Carolyn Broe has been teaching violin and viola for over twenty five years in Scottsdale, Arizona. She also teaches beginning cello and piano lessons. Carolyn enjoys teaching students of all ages and abilities. She is the Principal Violist with Scottsdale Philharmonic, and performs with Sweetwater Strings, and Four Seasons String Quartet. Carolyn Broe is also the Conductor of the Four Seasons Orchestra of Scottsdale. She has a Doctorate of Music from Arizona State University, a Masters in Music History from CSULB, and a Bachelors of Music from Chapman University. She also holds an Arizona Teaching Certification in Music. She was given the Artist Award in 2005 from the Phoenix Office of Cultural Arts. She was nominated for the Governor's Arts Award as a teacher, and for community service for 2003 and 2004. She also received the "Dream Cathcher Award" in 1995, and a Service Award from Paradise Valley Community College in 2003.
Carolyn Broe teaches a progressive Western traditional method which is blended with the Suzuki method. She works with each student to achieve their goals in music. If you have a dream to learn how to play music, please contact Carolyn Broe today.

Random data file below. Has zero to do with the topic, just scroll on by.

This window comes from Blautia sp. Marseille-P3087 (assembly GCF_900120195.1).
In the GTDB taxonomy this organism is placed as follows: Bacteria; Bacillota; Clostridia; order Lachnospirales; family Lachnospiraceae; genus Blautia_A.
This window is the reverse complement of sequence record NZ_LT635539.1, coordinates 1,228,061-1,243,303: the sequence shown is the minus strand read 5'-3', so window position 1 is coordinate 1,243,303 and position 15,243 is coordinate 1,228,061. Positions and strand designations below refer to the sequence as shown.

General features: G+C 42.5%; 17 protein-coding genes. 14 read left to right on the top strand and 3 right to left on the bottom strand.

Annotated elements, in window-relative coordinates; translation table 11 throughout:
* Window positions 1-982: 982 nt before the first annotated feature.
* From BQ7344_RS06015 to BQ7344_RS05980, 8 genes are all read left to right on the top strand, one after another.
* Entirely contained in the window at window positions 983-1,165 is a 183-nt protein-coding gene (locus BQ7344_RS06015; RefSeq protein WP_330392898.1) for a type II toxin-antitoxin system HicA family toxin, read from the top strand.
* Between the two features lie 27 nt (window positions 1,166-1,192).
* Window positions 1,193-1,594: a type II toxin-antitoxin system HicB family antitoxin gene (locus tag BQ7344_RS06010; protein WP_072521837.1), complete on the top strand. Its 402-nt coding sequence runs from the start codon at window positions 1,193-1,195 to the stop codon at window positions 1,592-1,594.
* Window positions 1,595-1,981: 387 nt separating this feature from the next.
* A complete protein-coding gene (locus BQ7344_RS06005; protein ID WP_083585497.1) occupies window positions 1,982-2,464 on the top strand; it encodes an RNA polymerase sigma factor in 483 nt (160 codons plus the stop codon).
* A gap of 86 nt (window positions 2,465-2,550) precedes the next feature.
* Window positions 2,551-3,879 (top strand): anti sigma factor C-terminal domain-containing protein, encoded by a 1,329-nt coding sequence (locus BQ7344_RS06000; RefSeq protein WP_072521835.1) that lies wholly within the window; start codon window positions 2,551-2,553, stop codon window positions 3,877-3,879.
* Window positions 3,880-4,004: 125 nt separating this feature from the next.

I love teaching people how to play music. It is very rewarding to see excited they are when they learn a new piece. Music has been a great joy in my own life. I started when I was very young, and have been grateful that I had amazing teachers. I really enjoy sharing the techniques and tips that I learned with my own students. In a way, it is like passing the torch on to the next generation. I also enjoy helping adults to learn music or get back to playing their instrument. It is a joy to help people to achieve their goals and realize their dreams to play music.
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I like to listen to each new student performing a piece that they know, so that I can get an idea of what level they are performing at. Then I recommend some solo or method books that they might enjoy working on. I like to balance each lesson with a variety of techniques and solo pieces. I have some wonderful tips for how to make progress on music lessons. Each student is unique, so I like to find the music that will inspire them to achieve their dreams and goals.